Technology at Pepcom NY CE Week

Pepcom events are often mostly full of silly apps and hardware gadgets targeted at consumers. Their June 15th event in New York was no exception, but I found three interesting technologies that should be of interest to Display Daily readers: wireless charging for the Internet of Things (IoT), a nice 360° camera targeted at live streaming of video and an add-on to provide touch screen capability to laptop computers.

Eric Biel, Principal Engineer at Powercast, told me his company has been providing wireless charging and power harvesting chipsets for 14 years for professional applications and is just now moving into consumer markets, especially the Internet of Things (IoT) market. His company uses a true broadcast power approach and does not use phased arrays or other approaches to focus the power on the unit to be powered. This results in very low power transfer efficiency – a 3W transmitter can be expected to deliver microwatts to low milliwatts of power to a device. Biel claims this is not a major problem and said a 3W transmitter running 24/7 for a year will consume about $1.00 of electricity. He said this is a small price to pay for the convenience of wireless charging. One advantage of broadcast power is there is no limit to the number of devices that can be powered simultaneously since every device in the rather broad beam harvests its share of power.

At Pepcom, the company was showing a variety of devices they had modified for wireless power by installing one of their power harvesting chips and a receiving antenna, as shown in the photo. The size of the antenna needed limits the size of the unit that can use their system. In the photo, the cane shaped object represents a ½ wave antenna for the wavelength they are using and has a LED mounted in the center and powered by a Powercast chip in turn powered directly by the antenna – no battery or other storage. You could pick the device up and move it around. The brightness of the LED gave you a rough idea of the amount of power the device was harvesting at any given location.

The company is targeting its chips at OEM manufacturers and is not targeting consumers directly. Powercast power harvesting ICs are available now from Arrow Electronics, Future Electronics and Mouser Electronics.

Pepcom Powercast resizeMultiple devices being powered simultaneously by the Powercast transmitter at the upper left. (Photo credit: M. Brennesholtz)

Tamaggo was showing a camera with 360° horizontal field of view (FOV) and 220° vertical FOV. The camera is intended to sit on a table top or other surface and stream video. It will image the complete 360° horizon and objects up to 20° below the horizon, plus everything including the sky above the camera. It does not image the floor or tabletop below the camera. This allows you to capture a whole scene in one click without need for framing, rotating, stitching or stabilizing. The company says, “Enjoy the moment, forget the camera.”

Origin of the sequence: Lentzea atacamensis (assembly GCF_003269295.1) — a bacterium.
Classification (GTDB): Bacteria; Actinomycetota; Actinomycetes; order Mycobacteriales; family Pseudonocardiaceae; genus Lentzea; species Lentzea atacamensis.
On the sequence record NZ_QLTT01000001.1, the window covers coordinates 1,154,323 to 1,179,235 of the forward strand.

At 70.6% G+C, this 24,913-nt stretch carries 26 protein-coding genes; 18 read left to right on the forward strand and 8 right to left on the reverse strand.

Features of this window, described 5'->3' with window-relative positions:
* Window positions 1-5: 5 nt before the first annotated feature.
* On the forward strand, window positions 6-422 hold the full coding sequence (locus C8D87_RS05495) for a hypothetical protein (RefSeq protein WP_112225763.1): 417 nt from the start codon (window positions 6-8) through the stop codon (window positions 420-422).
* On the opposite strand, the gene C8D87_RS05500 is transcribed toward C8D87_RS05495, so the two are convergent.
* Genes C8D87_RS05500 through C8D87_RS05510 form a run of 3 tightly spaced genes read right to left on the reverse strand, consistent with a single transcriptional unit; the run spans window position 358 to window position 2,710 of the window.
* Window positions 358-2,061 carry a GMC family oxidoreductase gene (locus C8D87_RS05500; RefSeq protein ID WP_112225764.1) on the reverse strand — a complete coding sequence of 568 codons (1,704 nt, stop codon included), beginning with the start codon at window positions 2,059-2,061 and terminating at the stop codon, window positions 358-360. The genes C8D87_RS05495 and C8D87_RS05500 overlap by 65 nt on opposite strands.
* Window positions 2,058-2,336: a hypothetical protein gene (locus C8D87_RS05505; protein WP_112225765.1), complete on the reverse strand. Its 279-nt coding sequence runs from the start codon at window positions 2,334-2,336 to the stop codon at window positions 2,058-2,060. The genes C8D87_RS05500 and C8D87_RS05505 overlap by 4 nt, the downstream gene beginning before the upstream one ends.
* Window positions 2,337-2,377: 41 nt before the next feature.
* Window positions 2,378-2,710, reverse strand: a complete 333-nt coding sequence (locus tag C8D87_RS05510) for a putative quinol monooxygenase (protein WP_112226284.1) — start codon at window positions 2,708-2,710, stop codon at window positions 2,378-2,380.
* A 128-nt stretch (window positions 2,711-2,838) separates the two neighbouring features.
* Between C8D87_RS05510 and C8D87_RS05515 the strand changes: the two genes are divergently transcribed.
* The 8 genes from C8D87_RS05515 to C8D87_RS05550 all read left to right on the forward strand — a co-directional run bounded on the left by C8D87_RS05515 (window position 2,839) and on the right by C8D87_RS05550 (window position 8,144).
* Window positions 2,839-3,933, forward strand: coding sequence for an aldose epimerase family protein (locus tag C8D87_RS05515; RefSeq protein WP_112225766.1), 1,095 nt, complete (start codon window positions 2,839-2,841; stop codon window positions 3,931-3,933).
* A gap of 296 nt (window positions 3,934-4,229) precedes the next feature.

The camera includes what they call a professional quality fish-eye lens and a Sony 12Mpixel sensor. It is said to be able to produce 4K still images or live-stream HD video. They were not demonstrating live streaming at Pepcom, however. According to Frederique Huillet, COO, this was because of the very busy Wi-Fi environment at Pepcom. Live streaming to a smartphone could be shown in either of two formats. First, the smartphone could show a single image and moving the phone around would show different portions of the main image. Second, the smartphone could show two images for use in a smartphone-based HMD.

The camera also includes a 1.5” touch screen display for control, which would normally not be visible since it is in the base and the unit sits on this base for normal operation. The camera includes IEEE 802.11 a/b/g/n (Wi-Fi), Bluetooth 4.0 and MicroUSB connectivity. There is a MicroSD card slot and a 1500mAh battery, said to be good for two hours of video.

The camera can be pre-ordered now on Kickstarter for $299, with expected deliveries stating in July. Huillet said the MSRP would eventually be $399.

Left: Tamaggo camera sitting on its base. Right: 1.5” touchscreen display built into the base of the Tamaggo camera. (Photo credit: M. Brennesholtz)

Neonode Inc. was showing their AirBar touch screen system at Pepcom (NeoNode Enables Notebooks with Touch). Previously, they had shown the system for 13” MacBook Air computers at CES but at Pepcom, they were also showing versions for 13.3”, 14” and 15.6” Windows 10 laptops with an aspect ratio of 16:9.

The Airbar system is a long, narrow device that fits into the hinge of an open laptop and plugs into a USB port which both inputs the touch data to the computer and powers the bar. It must be removed before the laptop can be folded flat. Optical sensing is Neonode’s main business and the AirBar unit contains an IR touch screen detector. The rep at Pepcom said the external AirBar had several advantages over a built-in touchscreen. One major advantage is touchscreens tend to be more reflective than ordinary screens, increasing glare. The high reflectivity also reduces output from the screen, requiring increased power from the laptop battery to provide the same screen brightness. AirBar itself consumes about 5mW in standby and 50mW when active.

AirBar is available now for Dell Laptops and the MacBook Air at prices ranging from $69 – $99, depending on the Operating System and size. –Matthew Brennesholtz

Pepcom Airbar resizeAirbar shown on three different Windows 10 laptops at Pepcom. (Photo Credit: M. Brennesholtz)